India's nine Olympic-bound boxers will travel abroad for a three-week training stint after getting a few days' break following a record-shattering medal haul by the country's pugilists at the recently-concluded Asian Championships in Dubai.
The Indian men's boxing's High Performance Director Santiago Nieva said the boxers will reach Tokyo for the Olympics, five to seven days before the start of the Games from July 23.
"We will go abroad for training. The discussions are on and the place will be finalised in the next few days. It will be a three-week camp. We will come back to India to fine tune a few things, and then head to Tokyo five-seven days before the Games," Nieva said laying down the plan for the coming days.
The complete modalities of the planned trip will be revealed after the venue is finalised. The Indian boxing team has travelled quite a bit in the past few months for tournaments and training, including a lengthy trip to Europe.
The training at home has been sporadic because of the threat posed by COVID-19.
Infact, in April, national coach C A Kuttappa had tested positive for COVID-19 forcing him into quarantine for 10 days.
The Indian boxers fetched their best ever medal haul of 15 at the event in Dubai, two more than their previous best performance. The medals clinched this time included two gold, five silver and eight bronze medals.
The only gold-winner among the Olympic-bound was Pooja Rani (75kg), while M C Mary Kom (51kg) and Amit Panghal (52kg) fetched silver medals.
The lone male boxer to fetch a gold was Sanjeet (91kg), who is not a part of the Olympic group.
Vikas Krishan (69kg), Simranjit Kaur (60kg) and Lovlina Borgohain (69kg) were among the Olympic-bound bronze-medallists.
The others to have made the cut for Tokyo are Manish Kaushik (63kg), Ashish Chaudhary (75kg) and Satish Kumar (+91kg). Of these, Ashish lost in the quarter-finals in Dubai, while Manish and Satish could not travel due to illness.
"Overall I am satisfied with the performance and I say this not just looking at medal haul. Amit was in terrific form, Vikas was just unlucky to get injured in the semifinals and Ashish also gave a good performance even though he didn't win a medal," Nieva said.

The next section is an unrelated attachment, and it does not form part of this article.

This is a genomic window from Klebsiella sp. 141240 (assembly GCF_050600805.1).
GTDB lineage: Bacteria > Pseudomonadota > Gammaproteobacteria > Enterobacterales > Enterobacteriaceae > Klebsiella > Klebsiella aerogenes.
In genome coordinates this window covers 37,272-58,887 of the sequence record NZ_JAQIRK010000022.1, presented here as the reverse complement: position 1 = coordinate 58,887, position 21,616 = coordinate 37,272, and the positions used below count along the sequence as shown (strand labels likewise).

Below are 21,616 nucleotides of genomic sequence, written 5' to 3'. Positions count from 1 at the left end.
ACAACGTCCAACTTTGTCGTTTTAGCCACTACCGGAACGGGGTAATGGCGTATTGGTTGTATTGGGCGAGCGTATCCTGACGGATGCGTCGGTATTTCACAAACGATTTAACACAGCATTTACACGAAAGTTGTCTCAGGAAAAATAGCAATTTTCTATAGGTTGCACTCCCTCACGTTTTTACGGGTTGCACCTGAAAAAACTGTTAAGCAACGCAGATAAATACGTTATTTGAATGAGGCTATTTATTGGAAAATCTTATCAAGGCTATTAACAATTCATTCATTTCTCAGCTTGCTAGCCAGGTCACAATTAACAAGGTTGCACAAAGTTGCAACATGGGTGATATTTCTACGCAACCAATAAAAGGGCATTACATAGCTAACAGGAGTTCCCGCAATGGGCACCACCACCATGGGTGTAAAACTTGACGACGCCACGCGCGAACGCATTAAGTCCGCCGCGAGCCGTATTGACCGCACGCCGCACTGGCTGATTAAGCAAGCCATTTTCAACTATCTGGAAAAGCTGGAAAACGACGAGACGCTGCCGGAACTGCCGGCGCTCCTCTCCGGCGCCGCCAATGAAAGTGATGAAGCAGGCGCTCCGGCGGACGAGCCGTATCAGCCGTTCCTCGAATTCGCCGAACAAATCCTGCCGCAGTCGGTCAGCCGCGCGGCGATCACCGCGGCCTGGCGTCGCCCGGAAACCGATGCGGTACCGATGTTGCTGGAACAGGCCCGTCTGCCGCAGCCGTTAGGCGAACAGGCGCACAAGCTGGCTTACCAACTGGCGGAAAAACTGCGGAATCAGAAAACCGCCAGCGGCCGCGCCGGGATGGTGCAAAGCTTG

"Of course there are small issues to be addressed, more specific to individuals and we will do that in the few weeks remaining before the Games. I can say we are 80 per cent ready, we will sort the remaining 20 per cent," he added.
The small issues that Nieva referred to included close range boxing and body punches.
"There is certainly vast improvement and it will continue before we are absolutely ready for the Games," he said.
On to individual performances and Nieva felt Panghal was incredibly good throughout despite missing out on a second successive gold.
The diminutive Haryana-boxer lost an edge-of-the-seat final to old foe Shakhobidin Zoirov of Uzbekistan in what was a repeat of the 2019 world championship final, which had also ended in Zoirov's favour.
The Indian won the two of the three rounds but Zoirov had just the right combination of scores from individual judges to scrape through 3-2.
"I think this is at par with his best performances. He was unstoppable and looked really good. We all thought he won that final," Nieva said.
And then there was Sanjeet (91kg), who upstaged Olympic silver-medallist and tournament legend Vassiliy Levit in the finals. Kazakhstan's Levit was looking good for his fourth gold medal at the event but was stopped by the Indian, who was making his debut in the tournament.
"Sanjeet has tremendous positive energy. He has worked hard to get where he is and his improvements are very clear. There were certain weaknesses in his game, especially at close range but he has improved quite a lot," Nieva said.
India found its own tournament legend in Shiva Thapa (64kg), who clinched his fifth successive medal at the Asian event by finishing with a silver.
Nieva was all praise for the Assam boxer, who is also a world championship bronze-medallist.